Did you hear wailing about this year's festival programme being crammed with avant-garde work from unheard-of post-soviet states? Well, wail on.
Maybe it was with a knowing wink that this year's festival began with a Requiem. If you could imagine artistic insanity, it might well comprise an orchestra, a full choir, five vocal soloists, and two major ballet companies in swimwear. Also liberal silence, two divergent requiems and four black couches.
Yet all of it came together in impossible, dark genius. Choreographer Edward Clug harnesses the force of Mozart's requiem and migrates the conventions of beauty into a totalitarian state. Gradually, he strips all human comfort away: off with the skirts, the jackets, the couches. The fifty odd corps de ballet disrobing at dim centre stage formed a lump in my throat. They were just that reminiscent of preparation in a concentration camp. The dancers were transformed into a proletarian swimsuit parade, sweeping in mechanical ranks across the stage.
Out of such brutal uniformity, the ballet strives to remind you that in this cruel arena, we are still beautifully human. Such a soaring, exuberant Dies Irae. Lyric duets conceived in boxing rings for butterflies. Finally, the corps(es) struggle towards you to collapse in a plastic massacre. In the aftermath, a girl in white floats solemnly through, dispensing shining arcs of baptism water. Another dancer discovers her existence half-submerged in a fishtank.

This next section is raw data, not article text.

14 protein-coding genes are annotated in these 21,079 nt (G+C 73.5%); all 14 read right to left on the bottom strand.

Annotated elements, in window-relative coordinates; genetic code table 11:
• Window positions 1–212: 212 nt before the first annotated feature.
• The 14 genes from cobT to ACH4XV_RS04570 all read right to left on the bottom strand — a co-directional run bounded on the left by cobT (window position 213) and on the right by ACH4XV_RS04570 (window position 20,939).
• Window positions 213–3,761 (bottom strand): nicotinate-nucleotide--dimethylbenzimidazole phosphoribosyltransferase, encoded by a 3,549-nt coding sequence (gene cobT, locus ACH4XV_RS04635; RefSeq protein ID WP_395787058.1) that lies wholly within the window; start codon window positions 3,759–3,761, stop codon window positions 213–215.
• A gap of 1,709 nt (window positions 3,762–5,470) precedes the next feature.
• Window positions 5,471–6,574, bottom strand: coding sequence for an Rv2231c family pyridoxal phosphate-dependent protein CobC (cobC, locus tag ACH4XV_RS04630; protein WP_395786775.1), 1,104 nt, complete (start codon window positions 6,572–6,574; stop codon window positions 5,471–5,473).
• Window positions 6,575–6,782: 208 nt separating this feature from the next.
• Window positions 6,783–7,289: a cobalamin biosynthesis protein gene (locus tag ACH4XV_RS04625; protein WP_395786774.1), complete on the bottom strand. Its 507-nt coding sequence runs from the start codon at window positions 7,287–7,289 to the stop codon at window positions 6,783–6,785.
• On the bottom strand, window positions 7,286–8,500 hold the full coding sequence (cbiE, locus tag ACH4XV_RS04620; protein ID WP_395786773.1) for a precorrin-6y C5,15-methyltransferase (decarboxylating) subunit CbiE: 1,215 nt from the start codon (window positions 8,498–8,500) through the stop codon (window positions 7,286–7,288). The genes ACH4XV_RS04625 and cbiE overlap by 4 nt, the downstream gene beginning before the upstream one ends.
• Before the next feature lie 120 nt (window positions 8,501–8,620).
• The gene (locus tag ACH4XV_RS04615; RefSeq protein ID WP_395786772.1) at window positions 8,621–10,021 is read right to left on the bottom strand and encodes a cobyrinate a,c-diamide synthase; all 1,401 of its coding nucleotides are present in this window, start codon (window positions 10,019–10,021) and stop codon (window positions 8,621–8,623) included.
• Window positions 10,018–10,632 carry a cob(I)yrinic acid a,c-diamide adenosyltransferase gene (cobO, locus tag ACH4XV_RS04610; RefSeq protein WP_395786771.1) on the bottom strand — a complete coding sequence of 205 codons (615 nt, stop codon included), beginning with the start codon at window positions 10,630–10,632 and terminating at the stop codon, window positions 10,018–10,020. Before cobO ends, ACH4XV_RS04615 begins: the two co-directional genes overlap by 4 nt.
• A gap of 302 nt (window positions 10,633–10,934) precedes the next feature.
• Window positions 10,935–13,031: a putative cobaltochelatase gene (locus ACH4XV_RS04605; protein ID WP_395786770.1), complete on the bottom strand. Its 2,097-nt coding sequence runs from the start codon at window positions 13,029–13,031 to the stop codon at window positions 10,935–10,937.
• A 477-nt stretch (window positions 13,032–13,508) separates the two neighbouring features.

Clug is well aware that his work is steeped in religious and political imagery, and insists that you must take away your own interpretation. But to explain its genesis, he admitted in the post-show dialogue that he wanted to turn the music around, create a requiem for the living, a purgatory, a rebirth. That this was his response to a childhood in Ceausescu's Romania, and his own realisation of a desperate need for freedom.
He found much resonance in Singapore. At curtain call, the audience were springing to their feet in applause. I guarantee you three theatres-full of Singaporeans can now identify Slovenia on the map.
-The Architecture of Silence by the Slovene National Theatres Opera & Ballet Maribor and Ljubljana/ Singapore Festival Orchestra (Slovenia/ Singapore) blew me away on 30 May 2008, The Esplanade Theatre